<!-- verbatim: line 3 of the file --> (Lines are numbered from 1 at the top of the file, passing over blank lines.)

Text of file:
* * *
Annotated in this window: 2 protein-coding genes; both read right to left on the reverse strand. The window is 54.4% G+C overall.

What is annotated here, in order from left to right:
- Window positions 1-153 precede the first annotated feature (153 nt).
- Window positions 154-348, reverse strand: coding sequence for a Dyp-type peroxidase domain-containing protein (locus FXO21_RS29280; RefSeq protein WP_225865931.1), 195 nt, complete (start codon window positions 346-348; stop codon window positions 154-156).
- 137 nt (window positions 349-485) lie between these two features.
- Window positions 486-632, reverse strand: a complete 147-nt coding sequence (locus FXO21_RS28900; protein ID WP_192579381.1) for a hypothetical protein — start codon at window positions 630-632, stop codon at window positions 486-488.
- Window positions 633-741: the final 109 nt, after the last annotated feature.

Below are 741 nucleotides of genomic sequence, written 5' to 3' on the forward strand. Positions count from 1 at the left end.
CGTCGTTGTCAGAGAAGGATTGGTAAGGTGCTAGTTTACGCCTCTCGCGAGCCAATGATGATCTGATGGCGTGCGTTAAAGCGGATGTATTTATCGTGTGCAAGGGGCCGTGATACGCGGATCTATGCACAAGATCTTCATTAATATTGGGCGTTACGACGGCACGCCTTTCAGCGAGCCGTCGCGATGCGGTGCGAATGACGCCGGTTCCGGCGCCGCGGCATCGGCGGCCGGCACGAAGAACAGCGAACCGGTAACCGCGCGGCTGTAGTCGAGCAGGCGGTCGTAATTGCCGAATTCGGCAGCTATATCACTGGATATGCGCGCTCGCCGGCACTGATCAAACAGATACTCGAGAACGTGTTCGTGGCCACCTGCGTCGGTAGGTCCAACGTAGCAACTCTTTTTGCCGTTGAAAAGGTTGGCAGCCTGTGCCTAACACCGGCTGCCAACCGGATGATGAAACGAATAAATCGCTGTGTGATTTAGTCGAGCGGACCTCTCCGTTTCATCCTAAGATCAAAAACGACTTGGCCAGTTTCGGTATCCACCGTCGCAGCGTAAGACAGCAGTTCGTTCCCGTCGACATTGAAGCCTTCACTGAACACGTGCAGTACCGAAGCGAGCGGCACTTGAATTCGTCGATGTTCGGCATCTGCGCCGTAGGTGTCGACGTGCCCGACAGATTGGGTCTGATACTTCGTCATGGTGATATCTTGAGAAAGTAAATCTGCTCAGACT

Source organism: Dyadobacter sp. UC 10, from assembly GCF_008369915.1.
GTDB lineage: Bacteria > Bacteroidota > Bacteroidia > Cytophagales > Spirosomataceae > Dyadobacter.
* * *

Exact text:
- Window positions 1-153 precede the first annotated feature (153 nt).